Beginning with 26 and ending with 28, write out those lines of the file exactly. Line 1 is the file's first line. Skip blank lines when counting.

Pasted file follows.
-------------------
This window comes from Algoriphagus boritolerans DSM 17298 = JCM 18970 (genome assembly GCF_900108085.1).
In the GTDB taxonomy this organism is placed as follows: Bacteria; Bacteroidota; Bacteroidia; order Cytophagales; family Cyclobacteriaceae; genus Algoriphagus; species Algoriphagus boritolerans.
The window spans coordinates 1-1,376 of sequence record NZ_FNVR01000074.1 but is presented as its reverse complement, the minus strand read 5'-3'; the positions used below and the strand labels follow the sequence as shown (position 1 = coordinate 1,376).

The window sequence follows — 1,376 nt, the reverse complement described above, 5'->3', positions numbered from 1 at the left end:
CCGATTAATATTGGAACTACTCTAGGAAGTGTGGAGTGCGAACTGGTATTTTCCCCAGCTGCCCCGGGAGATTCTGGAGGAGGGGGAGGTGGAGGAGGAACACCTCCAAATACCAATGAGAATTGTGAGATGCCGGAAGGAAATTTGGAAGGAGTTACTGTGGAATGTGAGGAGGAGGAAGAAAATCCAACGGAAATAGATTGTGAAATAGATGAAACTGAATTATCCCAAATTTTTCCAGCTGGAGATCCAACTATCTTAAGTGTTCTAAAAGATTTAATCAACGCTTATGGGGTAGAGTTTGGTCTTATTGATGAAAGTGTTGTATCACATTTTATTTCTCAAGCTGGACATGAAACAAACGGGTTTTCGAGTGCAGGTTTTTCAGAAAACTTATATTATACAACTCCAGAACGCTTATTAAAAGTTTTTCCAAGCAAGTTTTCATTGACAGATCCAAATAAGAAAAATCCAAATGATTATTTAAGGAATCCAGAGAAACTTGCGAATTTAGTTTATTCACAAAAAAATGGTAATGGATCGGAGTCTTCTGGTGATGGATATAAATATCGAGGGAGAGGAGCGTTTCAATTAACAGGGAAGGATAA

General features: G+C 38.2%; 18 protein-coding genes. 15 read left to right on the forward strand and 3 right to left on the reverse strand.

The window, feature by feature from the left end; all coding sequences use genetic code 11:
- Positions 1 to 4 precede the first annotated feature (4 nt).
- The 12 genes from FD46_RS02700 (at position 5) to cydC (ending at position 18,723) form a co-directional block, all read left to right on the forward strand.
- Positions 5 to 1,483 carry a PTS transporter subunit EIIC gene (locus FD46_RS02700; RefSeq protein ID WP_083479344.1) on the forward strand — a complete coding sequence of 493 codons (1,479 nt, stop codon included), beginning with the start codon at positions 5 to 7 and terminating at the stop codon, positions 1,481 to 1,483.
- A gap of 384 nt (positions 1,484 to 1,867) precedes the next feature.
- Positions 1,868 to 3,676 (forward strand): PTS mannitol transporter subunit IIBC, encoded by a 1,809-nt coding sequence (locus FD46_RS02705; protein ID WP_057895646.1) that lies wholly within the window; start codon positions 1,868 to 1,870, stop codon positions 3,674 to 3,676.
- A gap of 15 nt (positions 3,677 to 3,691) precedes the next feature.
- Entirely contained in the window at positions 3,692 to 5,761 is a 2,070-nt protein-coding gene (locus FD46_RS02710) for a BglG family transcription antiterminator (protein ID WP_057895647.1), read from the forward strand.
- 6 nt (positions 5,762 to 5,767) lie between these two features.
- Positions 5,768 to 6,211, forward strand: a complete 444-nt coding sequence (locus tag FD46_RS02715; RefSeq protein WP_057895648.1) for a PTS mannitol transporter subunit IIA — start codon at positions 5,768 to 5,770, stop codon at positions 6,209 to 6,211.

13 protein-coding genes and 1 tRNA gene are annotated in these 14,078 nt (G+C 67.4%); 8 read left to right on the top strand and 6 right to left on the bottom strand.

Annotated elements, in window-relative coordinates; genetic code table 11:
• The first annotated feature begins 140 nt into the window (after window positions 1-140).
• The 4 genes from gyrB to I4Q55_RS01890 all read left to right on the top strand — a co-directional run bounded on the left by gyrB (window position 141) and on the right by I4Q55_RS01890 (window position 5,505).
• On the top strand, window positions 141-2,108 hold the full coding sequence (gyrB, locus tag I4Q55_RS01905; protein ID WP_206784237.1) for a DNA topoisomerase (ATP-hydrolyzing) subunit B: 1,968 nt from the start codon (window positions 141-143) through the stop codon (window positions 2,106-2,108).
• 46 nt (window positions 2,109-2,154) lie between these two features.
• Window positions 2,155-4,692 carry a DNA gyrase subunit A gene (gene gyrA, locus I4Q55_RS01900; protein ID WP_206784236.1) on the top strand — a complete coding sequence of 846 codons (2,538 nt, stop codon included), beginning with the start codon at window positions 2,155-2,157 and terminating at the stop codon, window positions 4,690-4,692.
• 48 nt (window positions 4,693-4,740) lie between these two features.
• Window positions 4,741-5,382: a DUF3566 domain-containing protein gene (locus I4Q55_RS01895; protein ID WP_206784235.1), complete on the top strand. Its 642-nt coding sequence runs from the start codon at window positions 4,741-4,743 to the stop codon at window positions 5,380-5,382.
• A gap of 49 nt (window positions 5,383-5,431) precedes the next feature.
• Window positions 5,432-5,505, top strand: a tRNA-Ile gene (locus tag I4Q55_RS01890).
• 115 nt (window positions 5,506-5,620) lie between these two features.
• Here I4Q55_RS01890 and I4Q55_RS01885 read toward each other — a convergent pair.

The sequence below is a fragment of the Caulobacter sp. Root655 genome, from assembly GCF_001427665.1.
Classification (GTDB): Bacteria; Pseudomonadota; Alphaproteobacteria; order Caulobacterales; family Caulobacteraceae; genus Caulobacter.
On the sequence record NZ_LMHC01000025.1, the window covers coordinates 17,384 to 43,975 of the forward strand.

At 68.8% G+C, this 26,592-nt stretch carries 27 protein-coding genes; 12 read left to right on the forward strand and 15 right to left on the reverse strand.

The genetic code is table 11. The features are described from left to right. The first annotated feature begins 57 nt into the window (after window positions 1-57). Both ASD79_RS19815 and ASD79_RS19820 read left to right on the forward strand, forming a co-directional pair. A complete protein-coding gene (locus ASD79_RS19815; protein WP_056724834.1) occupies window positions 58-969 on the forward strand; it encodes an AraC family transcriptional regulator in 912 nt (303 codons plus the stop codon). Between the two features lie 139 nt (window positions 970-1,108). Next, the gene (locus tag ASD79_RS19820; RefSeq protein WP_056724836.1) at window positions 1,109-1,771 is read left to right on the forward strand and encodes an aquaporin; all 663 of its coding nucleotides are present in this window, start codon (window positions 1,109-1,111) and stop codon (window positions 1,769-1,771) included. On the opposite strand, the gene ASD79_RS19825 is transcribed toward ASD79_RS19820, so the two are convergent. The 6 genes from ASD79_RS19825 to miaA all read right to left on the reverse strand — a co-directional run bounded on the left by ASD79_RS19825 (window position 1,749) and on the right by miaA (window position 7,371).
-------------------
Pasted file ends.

• A gap of 49 nt (window positions 5,383-5,431) precedes the next feature.
• Window positions 5,432-5,505, top strand: a tRNA-Ile gene (locus tag I4Q55_RS01890).
• 115 nt (window positions 5,506-5,620) lie between these two features.